# Mapping an isomorphism b/w 2 grps

1. Feb 14, 2013

### Bachelier

Is every invertible mapping an isomorphism b/w 2 grps or does it have to be linear?

2. Feb 14, 2013

### Bachelier

Re: Isomorphism

also does an isomorphism maps connected (separated) sets to connected (separated) sets?

3. Feb 14, 2013

### jbunniii

Re: Isomorphism

No!
It has to be invertible AND a homomorphism, meaning it must satisfy $\phi(ab) = \phi(a)\phi(b)$, where $\phi$ is the mapping and $a,b$ are arbitrary elements of the group. Here, the group operation is written multiplicatively. The additive version is $\phi(a+b) = \phi(a) + \phi(b)$.

By the way, one might think that it would also be necessary to stipulate that $\phi^{-1}$ is a homomorphism, but that turns out to be automatically true if $\phi$ is a bijection and a homomorphism.

4. Feb 14, 2013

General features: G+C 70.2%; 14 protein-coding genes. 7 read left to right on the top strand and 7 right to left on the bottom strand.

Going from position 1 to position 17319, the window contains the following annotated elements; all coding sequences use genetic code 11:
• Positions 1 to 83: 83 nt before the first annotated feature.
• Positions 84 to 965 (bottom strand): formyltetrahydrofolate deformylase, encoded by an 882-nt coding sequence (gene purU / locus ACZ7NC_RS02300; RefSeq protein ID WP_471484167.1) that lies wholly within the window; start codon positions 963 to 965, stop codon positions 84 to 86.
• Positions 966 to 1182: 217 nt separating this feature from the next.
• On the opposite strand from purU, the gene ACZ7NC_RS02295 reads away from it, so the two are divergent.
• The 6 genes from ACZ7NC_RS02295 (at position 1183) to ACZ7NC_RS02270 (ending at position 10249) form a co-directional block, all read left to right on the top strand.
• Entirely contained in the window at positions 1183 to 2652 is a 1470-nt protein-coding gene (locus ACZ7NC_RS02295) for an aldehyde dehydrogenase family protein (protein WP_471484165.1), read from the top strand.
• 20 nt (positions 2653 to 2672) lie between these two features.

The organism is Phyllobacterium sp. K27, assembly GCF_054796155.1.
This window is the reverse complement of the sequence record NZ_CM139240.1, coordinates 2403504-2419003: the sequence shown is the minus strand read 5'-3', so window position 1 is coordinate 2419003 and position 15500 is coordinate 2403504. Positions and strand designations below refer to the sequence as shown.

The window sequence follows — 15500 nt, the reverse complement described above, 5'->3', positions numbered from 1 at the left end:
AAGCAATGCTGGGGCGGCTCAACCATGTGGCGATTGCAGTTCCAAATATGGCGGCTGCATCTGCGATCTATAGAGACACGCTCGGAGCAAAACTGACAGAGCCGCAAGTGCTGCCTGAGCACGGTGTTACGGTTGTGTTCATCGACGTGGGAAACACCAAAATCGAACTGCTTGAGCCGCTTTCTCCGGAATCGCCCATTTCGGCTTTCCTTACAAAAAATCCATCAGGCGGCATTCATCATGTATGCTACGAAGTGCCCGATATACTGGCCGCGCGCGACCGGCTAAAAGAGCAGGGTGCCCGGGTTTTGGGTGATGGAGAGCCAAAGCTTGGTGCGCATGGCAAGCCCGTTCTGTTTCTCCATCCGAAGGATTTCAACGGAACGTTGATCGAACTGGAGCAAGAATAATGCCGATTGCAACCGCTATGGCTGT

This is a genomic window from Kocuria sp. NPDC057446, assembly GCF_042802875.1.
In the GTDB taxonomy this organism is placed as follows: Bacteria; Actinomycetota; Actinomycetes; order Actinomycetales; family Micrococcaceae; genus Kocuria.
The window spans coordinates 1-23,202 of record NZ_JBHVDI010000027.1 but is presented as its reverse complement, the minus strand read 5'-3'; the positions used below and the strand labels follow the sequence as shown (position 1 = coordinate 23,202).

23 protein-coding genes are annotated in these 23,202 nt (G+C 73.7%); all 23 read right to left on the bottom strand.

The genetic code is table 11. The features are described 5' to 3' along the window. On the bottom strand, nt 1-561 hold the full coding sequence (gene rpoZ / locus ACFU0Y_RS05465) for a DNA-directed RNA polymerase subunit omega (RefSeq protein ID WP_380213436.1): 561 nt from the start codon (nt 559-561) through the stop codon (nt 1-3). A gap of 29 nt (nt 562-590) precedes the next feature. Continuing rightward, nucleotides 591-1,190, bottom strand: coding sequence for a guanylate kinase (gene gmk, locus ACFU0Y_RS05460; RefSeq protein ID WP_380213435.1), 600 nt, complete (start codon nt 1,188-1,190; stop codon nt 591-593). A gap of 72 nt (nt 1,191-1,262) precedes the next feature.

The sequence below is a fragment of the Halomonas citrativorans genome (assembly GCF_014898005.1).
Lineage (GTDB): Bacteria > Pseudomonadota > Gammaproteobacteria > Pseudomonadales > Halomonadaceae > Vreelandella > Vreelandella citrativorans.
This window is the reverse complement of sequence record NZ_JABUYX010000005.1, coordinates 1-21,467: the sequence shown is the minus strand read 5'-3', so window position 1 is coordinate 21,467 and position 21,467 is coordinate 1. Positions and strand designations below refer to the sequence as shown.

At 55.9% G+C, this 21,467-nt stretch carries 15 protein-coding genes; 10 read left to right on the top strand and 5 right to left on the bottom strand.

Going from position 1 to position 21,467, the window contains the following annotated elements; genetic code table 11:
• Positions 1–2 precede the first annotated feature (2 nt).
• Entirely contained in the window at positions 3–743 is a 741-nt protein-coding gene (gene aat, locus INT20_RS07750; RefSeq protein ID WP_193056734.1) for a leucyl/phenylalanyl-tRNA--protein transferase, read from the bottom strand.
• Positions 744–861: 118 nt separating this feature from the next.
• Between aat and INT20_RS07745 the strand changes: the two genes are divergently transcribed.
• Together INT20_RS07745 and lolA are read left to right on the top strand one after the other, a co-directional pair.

### jbunniii

Re: Isomorphism

Are we still talking about group isomorphisms? There is no notion of "connected" or "separated" for a general group. You need to impose some additional topological structure. So what kind of groups are you working with?

5. Feb 14, 2013

### Bachelier

Re: Isomorphism

The whole question has to deal with analysis..

if A is connected and we have T: A ---> B an isomorphism, can we say T(A) in B is connected?

I guess one still have to show that a mapping is a homomorphism even in analysis. right?

6. Feb 14, 2013

### micromass

Re: Isomorphism

OK, but you are clearly not working with just groups. What is the structure you are working with?? What are A and B?? What kind of map is T? It's an isomorphism of what?

7. Feb 15, 2013

### Bachelier

I think I was confusing the invertibilty of a Linear Mapping between 2 Vector Spaces with any function that has an inverse.

I remember in my Lin. Alg. course, we learned that if a Linear Transformation T is invertible, then it is an isomorphism between the 2 VS.

Clearly this is not the general case.